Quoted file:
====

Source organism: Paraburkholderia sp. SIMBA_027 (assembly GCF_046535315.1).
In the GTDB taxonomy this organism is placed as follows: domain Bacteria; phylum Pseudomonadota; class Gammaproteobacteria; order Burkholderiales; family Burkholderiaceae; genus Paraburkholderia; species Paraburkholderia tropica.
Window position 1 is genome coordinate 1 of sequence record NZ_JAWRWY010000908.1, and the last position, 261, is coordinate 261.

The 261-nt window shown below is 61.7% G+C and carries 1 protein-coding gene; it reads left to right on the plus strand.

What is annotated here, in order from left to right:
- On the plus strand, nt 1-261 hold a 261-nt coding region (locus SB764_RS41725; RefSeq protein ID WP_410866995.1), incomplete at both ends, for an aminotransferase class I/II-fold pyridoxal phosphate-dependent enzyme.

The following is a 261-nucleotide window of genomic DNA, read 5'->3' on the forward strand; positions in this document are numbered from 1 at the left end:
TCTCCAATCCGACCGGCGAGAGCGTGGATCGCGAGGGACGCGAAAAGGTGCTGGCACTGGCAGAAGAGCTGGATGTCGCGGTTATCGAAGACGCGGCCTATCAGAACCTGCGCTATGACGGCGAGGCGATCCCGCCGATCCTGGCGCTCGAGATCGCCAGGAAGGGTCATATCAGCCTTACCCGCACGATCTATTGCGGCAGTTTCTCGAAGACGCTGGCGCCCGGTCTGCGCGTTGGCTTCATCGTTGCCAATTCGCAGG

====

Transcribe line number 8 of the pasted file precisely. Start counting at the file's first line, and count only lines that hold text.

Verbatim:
TCTCCAATCCGACCGGCGAGAGCGTGGATCGCGAGGGACGCGAAAAGGTGCTGGCACTGGCAGAAGAGCTGGATGTCGCGGTTATCGAAGACGCGGCCTATCAGAACCTGCGCTATGACGGCGAGGCGATCCCGCCGATCCTGGCGCTCGAGATCGCCAGGAAGGGTCATATCAGCCTTACCCGCACGATCTATTGCGGCAGTTTCTCGAAGACGCTGGCGCCCGGTCTGCGCGTTGGCTTCATCGTTGCCAATTCGCAGG